Ram Gopal Verma movies have always been a mark for unique and brilliant music (Rangeela( and Mast(). Therefore, it goes without saying that one expects a little bit of musical brilliance from his latest venture Agyaat — The Unknown, even though it is of a horror/thriller genre with little to no room for musical numbers.
Agyaat stars Telugu artiste Nitin who is making his debut into Hindi cinema and RGV favourite Nisha Kothari (Aag). It has music by Bapi-Tutul, lyrics by Prashant Pandey, Sandip Singh and Sarim Momin. The soundtrack consists of six songs and showcases the vocal talents of several unfamiliar playback singers amongst which is Shweta Pandit (‘Joshile Jawan Ho’ — Fight Club).
Agyaat — The Unknown becomes known to the world on 7th of August.
The album commences with Jai Shiv Bam Shambu by Runa Rizvi. It is a techno dance number with a mix of Hindi and English lyrics, well sung by Rizvi. An up-beat number that may not merit a channel change if it comes over the radio, but apart from that it is quite unimpressive. Lyrics are a mesh of mediocre screams of Jee Le and Pee Le and other such run-of-the-mill statements. If you are into easy, pumping numbers to nod your head to, ‘Jai Shiv Shambu’ is not bad, but if you are looking for R D Burman’s ‘Jai Jai Shiv Shankar’ or another hit RGV number like ‘Khallas’ get ready to be disappointed.
Next is Kiss You Day and Night, another modern dance number with a romantic element in the same line as ‘Jai Shiv Bam Shambu’, as in it also has Hinglish lyrics. It is sung well by Earl and Banjotsana who both suit the trendy music. The lyrics again are nothing to brag about. The song starts of well but the chorus is very weak, devoid of any characteristics of a catchy number. On the bright side, the rest of the song is strictly okay, mostly due to the Bapi-Tutul’s good musical arrangement. If only they worked more on the chorus, as it gives the audience are bad first impression of the song. The song also appears as a remix, which begins quite slowly for a remix and makes one lose interest in it. If one does, do not worry, you have not missed much as the remix is as ordinary as the original, if not worse than that.
Just when you are about to think that this album is not worth your while, comes Khoobsurat sung by the immensely talented yet considerably underrated Shewta Pandit (one of the six singing debutantes from Mohabatein) and Vicky Joshi. A melodious, soft romantic duet sung to perfection by Pandit and Joshi, it stays true to its name, it is simply beautiful. Joshi is an excellent amalgamation of Shaan and Kumar Sanu and both he and Pandit sound great together. The music is brilliant. It is slightly modern, foot-tapping, and an all-round contemporary number that will definitely win hearts.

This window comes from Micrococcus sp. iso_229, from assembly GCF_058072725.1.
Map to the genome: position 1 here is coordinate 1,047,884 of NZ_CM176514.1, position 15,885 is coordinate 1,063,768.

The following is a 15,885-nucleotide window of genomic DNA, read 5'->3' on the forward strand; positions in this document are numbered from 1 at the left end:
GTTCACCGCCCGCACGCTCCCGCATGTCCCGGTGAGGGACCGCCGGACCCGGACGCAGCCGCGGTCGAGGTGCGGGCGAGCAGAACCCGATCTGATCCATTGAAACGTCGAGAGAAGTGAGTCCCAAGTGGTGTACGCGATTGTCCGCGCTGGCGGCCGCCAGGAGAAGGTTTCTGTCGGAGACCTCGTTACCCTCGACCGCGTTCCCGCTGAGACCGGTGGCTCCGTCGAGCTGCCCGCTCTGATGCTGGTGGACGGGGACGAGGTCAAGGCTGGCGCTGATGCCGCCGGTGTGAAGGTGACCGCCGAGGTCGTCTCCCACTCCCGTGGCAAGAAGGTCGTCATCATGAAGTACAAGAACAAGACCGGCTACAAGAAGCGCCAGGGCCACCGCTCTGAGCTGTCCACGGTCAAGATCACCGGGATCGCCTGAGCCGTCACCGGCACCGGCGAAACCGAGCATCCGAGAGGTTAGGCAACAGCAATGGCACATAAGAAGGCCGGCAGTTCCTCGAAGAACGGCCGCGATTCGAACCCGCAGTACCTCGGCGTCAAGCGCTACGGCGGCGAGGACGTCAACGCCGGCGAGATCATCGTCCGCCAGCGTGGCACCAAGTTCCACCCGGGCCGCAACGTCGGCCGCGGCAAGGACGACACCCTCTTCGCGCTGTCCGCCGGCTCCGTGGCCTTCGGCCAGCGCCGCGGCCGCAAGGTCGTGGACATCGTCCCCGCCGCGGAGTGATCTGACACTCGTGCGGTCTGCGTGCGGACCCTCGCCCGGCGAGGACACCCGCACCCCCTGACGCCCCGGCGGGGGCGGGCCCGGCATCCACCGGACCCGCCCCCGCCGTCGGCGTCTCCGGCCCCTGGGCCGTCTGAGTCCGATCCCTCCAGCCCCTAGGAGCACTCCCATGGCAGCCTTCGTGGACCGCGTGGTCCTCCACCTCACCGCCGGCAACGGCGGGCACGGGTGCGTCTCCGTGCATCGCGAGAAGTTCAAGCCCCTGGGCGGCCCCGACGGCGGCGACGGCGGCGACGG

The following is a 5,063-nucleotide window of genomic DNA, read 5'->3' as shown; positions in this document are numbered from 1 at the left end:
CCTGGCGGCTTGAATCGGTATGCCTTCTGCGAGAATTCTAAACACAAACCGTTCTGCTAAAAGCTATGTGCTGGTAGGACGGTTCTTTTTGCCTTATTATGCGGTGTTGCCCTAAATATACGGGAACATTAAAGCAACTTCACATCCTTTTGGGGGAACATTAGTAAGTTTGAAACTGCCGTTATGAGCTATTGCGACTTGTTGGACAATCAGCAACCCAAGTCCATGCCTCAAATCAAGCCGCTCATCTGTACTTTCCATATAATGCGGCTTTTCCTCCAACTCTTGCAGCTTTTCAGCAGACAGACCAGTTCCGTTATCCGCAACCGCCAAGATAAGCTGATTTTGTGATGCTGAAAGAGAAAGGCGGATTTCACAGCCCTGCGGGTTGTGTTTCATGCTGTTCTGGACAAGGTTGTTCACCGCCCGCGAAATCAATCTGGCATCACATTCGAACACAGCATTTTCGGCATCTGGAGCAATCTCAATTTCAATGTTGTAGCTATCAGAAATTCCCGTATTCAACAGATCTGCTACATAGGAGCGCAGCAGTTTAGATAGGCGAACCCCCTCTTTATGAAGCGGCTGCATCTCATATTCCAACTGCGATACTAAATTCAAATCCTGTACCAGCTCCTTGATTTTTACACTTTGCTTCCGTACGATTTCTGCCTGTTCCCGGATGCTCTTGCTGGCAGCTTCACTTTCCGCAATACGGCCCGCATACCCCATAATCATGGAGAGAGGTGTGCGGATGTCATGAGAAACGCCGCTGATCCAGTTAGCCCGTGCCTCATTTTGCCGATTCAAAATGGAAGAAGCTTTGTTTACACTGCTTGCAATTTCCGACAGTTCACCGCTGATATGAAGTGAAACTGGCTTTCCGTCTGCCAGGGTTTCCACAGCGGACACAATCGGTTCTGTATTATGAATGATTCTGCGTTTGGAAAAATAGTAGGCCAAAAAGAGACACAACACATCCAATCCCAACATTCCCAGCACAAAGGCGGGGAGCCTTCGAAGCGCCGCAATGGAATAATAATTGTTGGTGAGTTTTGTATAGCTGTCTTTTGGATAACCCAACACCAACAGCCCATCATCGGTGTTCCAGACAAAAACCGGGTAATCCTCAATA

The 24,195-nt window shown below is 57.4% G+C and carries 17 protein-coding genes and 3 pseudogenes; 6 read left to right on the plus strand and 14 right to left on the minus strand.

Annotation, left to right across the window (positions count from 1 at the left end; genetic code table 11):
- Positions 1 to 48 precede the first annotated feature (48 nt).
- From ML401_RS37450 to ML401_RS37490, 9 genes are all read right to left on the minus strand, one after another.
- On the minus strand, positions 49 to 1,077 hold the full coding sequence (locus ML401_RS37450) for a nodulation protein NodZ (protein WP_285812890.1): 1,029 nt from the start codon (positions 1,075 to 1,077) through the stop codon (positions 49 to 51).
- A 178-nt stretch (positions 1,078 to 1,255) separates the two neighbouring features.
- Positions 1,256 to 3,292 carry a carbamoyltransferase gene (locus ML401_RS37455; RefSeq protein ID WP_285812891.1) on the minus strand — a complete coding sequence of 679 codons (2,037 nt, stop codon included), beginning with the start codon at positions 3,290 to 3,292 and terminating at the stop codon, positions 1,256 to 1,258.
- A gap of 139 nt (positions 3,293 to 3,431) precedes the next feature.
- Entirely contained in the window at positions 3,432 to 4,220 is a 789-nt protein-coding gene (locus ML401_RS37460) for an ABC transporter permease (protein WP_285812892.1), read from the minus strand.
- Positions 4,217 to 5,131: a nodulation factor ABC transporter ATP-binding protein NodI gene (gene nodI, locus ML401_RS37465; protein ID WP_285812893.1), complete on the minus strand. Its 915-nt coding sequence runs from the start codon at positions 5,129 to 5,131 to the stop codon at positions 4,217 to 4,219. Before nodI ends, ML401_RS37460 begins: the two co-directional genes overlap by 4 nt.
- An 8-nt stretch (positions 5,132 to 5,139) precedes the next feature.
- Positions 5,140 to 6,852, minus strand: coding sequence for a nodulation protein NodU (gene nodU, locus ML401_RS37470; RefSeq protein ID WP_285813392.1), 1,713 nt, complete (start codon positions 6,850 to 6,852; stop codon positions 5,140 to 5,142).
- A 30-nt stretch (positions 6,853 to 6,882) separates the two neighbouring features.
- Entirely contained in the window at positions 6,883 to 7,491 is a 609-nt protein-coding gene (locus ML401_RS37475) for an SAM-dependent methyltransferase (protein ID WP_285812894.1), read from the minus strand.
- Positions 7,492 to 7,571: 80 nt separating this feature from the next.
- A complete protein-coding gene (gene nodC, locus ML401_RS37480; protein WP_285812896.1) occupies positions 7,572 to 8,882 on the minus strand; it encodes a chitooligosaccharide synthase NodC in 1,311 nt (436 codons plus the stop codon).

Sun Sakhte Ho is next and it gives you a taste of what Agyaat is all about, an unknown, unseen terror impossible to escape or hide from. Bapi and Keka Ghosal embrace the sinister and suspenseful ambience of the number and give quite eerie performances. It might not have as much of an effect when you just listen to it, but when combined with frightening visuals the song will definitely send chills down peoples’ spines.
Jungle Jungle, a loud and junglee number sung by Jankee Parikh and Imran breaks the album’s good streak. The wild music combined with the unruly vocals of Jankee makes the song a noisy experience.
The album ends with Na Koi, an instrumental sprinkled with Shewta Pandit’s vocals. In the same line as ‘Sun Sakhte Ho’, it reflects the feel of the movie, in that the music is foreboding, spine-chilling and sinister. However, the track is entirely situational and therefore holds not entertainment value on its own.
In summary, it might be better if the music of Agyaat — The Unknown is remains unknown to most people. Musically, it presses all the right buttons but unfortunately the buttons have been pressed before and we all know what the results are. While the movie may be a thrilling horror, the soundtrack is anything but. ‘Khoobsurat’ is the only track worth your time and money.